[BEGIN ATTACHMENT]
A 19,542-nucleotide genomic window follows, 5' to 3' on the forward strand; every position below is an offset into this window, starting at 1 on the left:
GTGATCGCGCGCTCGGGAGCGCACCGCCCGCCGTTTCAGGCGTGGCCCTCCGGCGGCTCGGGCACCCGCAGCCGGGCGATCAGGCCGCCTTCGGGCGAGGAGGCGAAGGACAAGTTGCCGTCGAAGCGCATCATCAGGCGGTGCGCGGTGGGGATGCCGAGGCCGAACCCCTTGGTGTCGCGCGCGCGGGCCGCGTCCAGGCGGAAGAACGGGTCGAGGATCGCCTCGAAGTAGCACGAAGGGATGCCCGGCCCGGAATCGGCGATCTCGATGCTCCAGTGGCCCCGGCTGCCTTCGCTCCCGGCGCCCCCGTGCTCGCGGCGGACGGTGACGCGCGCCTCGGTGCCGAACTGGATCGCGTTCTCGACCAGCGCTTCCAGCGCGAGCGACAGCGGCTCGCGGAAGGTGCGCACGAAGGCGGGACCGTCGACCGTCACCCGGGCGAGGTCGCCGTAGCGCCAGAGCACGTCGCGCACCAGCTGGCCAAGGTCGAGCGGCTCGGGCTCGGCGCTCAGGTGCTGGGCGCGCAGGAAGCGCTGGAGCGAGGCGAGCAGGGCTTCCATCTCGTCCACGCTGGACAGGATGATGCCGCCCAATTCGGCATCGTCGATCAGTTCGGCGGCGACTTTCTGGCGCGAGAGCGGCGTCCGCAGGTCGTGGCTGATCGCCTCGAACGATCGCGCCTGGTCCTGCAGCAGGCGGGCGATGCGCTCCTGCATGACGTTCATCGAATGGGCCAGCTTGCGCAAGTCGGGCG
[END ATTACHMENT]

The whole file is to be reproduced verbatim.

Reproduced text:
A 19,542-nucleotide genomic window follows, 5' to 3' on the forward strand; every position below is an offset into this window, starting at 1 on the left:
GTGATCGCGCGCTCGGGAGCGCACCGCCCGCCGTTTCAGGCGTGGCCCTCCGGCGGCTCGGGCACCCGCAGCCGGGCGATCAGGCCGCCTTCGGGCGAGGAGGCGAAGGACAAGTTGCCGTCGAAGCGCATCATCAGGCGGTGCGCGGTGGGGATGCCGAGGCCGAACCCCTTGGTGTCGCGCGCGCGGGCCGCGTCCAGGCGGAAGAACGGGTCGAGGATCGCCTCGAAGTAGCACGAAGGGATGCCCGGCCCGGAATCGGCGATCTCGATGCTCCAGTGGCCCCGGCTGCCTTCGCTCCCGGCGCCCCCGTGCTCGCGGCGGACGGTGACGCGCGCCTCGGTGCCGAACTGGATCGCGTTCTCGACCAGCGCTTCCAGCGCGAGCGACAGCGGCTCGCGGAAGGTGCGCACGAAGGCGGGACCGTCGACCGTCACCCGGGCGAGGTCGCCGTAGCGCCAGAGCACGTCGCGCACCAGCTGGCCAAGGTCGAGCGGCTCGGGCTCGGCGCTCAGGTGCTGGGCGCGCAGGAAGCGCTGGAGCGAGGCGAGCAGGGCTTCCATCTCGTCCACGCTGGACAGGATGATGCCGCCCAATTCGGCATCGTCGATCAGTTCGGCGGCGACTTTCTGGCGCGAGAGCGGCGTCCGCAGGTCGTGGCTGATCGCCTCGAACGATCGCGCCTGGTCCTGCAGCAGGCGGGCGATGCGCTCCTGCATGACGTTCATCGAATGGGCCAGCTTGCGCAAGTCGGGCG